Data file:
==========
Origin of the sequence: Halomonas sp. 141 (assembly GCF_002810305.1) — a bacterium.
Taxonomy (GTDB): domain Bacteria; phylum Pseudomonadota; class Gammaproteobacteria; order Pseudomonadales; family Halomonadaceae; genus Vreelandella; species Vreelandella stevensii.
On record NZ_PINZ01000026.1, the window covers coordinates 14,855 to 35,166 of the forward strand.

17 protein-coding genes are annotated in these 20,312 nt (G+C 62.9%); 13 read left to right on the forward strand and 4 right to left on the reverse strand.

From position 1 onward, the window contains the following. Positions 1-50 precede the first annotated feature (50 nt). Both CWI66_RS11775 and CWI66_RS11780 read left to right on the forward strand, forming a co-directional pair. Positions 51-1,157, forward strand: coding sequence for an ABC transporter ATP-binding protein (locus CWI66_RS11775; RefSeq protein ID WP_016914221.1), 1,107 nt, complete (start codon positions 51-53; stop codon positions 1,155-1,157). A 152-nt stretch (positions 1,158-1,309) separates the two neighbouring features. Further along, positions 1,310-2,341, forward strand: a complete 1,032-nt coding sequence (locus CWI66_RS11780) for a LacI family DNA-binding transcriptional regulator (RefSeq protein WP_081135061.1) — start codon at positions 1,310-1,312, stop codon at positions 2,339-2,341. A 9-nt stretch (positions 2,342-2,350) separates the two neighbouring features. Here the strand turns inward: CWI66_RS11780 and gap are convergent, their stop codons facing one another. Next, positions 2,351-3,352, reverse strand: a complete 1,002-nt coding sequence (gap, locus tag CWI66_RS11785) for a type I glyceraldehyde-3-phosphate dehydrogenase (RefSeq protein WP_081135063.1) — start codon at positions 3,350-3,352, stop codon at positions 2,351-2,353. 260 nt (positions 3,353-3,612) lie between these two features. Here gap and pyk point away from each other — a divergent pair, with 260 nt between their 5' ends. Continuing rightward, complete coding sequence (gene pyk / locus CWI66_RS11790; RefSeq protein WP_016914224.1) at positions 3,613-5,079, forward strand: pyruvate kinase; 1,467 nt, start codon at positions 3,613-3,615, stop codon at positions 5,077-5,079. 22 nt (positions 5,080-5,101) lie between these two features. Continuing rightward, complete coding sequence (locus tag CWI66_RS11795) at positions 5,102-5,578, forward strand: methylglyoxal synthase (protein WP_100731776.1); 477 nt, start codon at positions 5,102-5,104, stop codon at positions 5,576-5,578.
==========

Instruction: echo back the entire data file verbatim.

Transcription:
Origin of the sequence: Halomonas sp. 141 (assembly GCF_002810305.1) — a bacterium.
Taxonomy (GTDB): domain Bacteria; phylum Pseudomonadota; class Gammaproteobacteria; order Pseudomonadales; family Halomonadaceae; genus Vreelandella; species Vreelandella stevensii.
On record NZ_PINZ01000026.1, the window covers coordinates 14,855 to 35,166 of the forward strand.

17 protein-coding genes are annotated in these 20,312 nt (G+C 62.9%); 13 read left to right on the forward strand and 4 right to left on the reverse strand.

From position 1 onward, the window contains the following. Positions 1-50 precede the first annotated feature (50 nt). Both CWI66_RS11775 and CWI66_RS11780 read left to right on the forward strand, forming a co-directional pair. Positions 51-1,157, forward strand: coding sequence for an ABC transporter ATP-binding protein (locus CWI66_RS11775; RefSeq protein ID WP_016914221.1), 1,107 nt, complete (start codon positions 51-53; stop codon positions 1,155-1,157). A 152-nt stretch (positions 1,158-1,309) separates the two neighbouring features. Further along, positions 1,310-2,341, forward strand: a complete 1,032-nt coding sequence (locus CWI66_RS11780) for a LacI family DNA-binding transcriptional regulator (RefSeq protein WP_081135061.1) — start codon at positions 1,310-1,312, stop codon at positions 2,339-2,341. A 9-nt stretch (positions 2,342-2,350) separates the two neighbouring features. Here the strand turns inward: CWI66_RS11780 and gap are convergent, their stop codons facing one another. Next, positions 2,351-3,352, reverse strand: a complete 1,002-nt coding sequence (gap, locus tag CWI66_RS11785) for a type I glyceraldehyde-3-phosphate dehydrogenase (RefSeq protein WP_081135063.1) — start codon at positions 3,350-3,352, stop codon at positions 2,351-2,353. 260 nt (positions 3,353-3,612) lie between these two features. Here gap and pyk point away from each other — a divergent pair, with 260 nt between their 5' ends. Continuing rightward, complete coding sequence (gene pyk / locus CWI66_RS11790; RefSeq protein WP_016914224.1) at positions 3,613-5,079, forward strand: pyruvate kinase; 1,467 nt, start codon at positions 3,613-3,615, stop codon at positions 5,077-5,079. 22 nt (positions 5,080-5,101) lie between these two features. Continuing rightward, complete coding sequence (locus tag CWI66_RS11795) at positions 5,102-5,578, forward strand: methylglyoxal synthase (protein WP_100731776.1); 477 nt, start codon at positions 5,102-5,104, stop codon at positions 5,576-5,578.